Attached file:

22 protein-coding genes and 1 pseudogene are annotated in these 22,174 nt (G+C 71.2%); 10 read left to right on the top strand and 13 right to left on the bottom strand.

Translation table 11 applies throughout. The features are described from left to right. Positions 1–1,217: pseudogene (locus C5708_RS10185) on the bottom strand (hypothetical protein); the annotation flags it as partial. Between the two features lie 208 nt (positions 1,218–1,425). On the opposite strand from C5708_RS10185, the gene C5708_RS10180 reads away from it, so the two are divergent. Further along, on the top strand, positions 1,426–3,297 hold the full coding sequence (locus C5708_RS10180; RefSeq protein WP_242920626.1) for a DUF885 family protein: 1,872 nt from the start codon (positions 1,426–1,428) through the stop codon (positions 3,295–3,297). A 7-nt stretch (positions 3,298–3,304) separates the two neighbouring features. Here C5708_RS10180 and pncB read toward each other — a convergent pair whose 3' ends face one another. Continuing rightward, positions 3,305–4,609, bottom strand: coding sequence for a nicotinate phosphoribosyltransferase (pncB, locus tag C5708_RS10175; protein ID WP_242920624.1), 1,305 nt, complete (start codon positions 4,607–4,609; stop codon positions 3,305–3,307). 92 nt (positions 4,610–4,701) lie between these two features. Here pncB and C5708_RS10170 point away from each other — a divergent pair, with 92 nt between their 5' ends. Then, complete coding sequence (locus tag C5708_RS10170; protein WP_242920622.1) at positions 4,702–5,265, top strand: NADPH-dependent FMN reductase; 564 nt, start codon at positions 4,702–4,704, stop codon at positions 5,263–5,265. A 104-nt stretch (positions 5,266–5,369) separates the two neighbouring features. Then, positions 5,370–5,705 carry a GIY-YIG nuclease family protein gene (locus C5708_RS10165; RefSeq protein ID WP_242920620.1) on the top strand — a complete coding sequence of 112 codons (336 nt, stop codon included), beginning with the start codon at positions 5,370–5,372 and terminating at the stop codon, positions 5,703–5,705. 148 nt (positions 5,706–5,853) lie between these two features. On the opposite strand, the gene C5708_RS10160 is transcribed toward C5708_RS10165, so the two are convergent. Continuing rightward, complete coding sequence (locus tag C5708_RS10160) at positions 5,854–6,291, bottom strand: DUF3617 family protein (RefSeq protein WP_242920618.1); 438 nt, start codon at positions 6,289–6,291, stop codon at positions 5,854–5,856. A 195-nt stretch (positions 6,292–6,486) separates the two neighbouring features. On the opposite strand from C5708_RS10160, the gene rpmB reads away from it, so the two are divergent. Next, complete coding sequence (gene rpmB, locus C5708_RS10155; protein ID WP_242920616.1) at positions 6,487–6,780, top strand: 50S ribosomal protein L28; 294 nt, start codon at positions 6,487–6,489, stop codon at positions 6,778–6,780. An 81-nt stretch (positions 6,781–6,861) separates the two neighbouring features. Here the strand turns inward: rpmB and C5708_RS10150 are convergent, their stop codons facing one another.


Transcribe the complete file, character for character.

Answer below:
22 protein-coding genes and 1 pseudogene are annotated in these 22,174 nt (G+C 71.2%); 10 read left to right on the top strand and 13 right to left on the bottom strand.

Translation table 11 applies throughout. The features are described from left to right. Positions 1–1,217: pseudogene (locus C5708_RS10185) on the bottom strand (hypothetical protein); the annotation flags it as partial. Between the two features lie 208 nt (positions 1,218–1,425). On the opposite strand from C5708_RS10185, the gene C5708_RS10180 reads away from it, so the two are divergent. Further along, on the top strand, positions 1,426–3,297 hold the full coding sequence (locus C5708_RS10180; RefSeq protein WP_242920626.1) for a DUF885 family protein: 1,872 nt from the start codon (positions 1,426–1,428) through the stop codon (positions 3,295–3,297). A 7-nt stretch (positions 3,298–3,304) separates the two neighbouring features. Here C5708_RS10180 and pncB read toward each other — a convergent pair whose 3' ends face one another. Continuing rightward, positions 3,305–4,609, bottom strand: coding sequence for a nicotinate phosphoribosyltransferase (pncB, locus tag C5708_RS10175; protein ID WP_242920624.1), 1,305 nt, complete (start codon positions 4,607–4,609; stop codon positions 3,305–3,307). 92 nt (positions 4,610–4,701) lie between these two features. Here pncB and C5708_RS10170 point away from each other — a divergent pair, with 92 nt between their 5' ends. Then, complete coding sequence (locus tag C5708_RS10170; protein WP_242920622.1) at positions 4,702–5,265, top strand: NADPH-dependent FMN reductase; 564 nt, start codon at positions 4,702–4,704, stop codon at positions 5,263–5,265. A 104-nt stretch (positions 5,266–5,369) separates the two neighbouring features. Then, positions 5,370–5,705 carry a GIY-YIG nuclease family protein gene (locus C5708_RS10165; RefSeq protein ID WP_242920620.1) on the top strand — a complete coding sequence of 112 codons (336 nt, stop codon included), beginning with the start codon at positions 5,370–5,372 and terminating at the stop codon, positions 5,703–5,705. 148 nt (positions 5,706–5,853) lie between these two features. On the opposite strand, the gene C5708_RS10160 is transcribed toward C5708_RS10165, so the two are convergent. Continuing rightward, complete coding sequence (locus tag C5708_RS10160) at positions 5,854–6,291, bottom strand: DUF3617 family protein (RefSeq protein WP_242920618.1); 438 nt, start codon at positions 6,289–6,291, stop codon at positions 5,854–5,856. A 195-nt stretch (positions 6,292–6,486) separates the two neighbouring features. On the opposite strand from C5708_RS10160, the gene rpmB reads away from it, so the two are divergent. Next, complete coding sequence (gene rpmB, locus C5708_RS10155; protein ID WP_242920616.1) at positions 6,487–6,780, top strand: 50S ribosomal protein L28; 294 nt, start codon at positions 6,487–6,489, stop codon at positions 6,778–6,780. An 81-nt stretch (positions 6,781–6,861) separates the two neighbouring features. Here the strand turns inward: rpmB and C5708_RS10150 are convergent, their stop codons facing one another.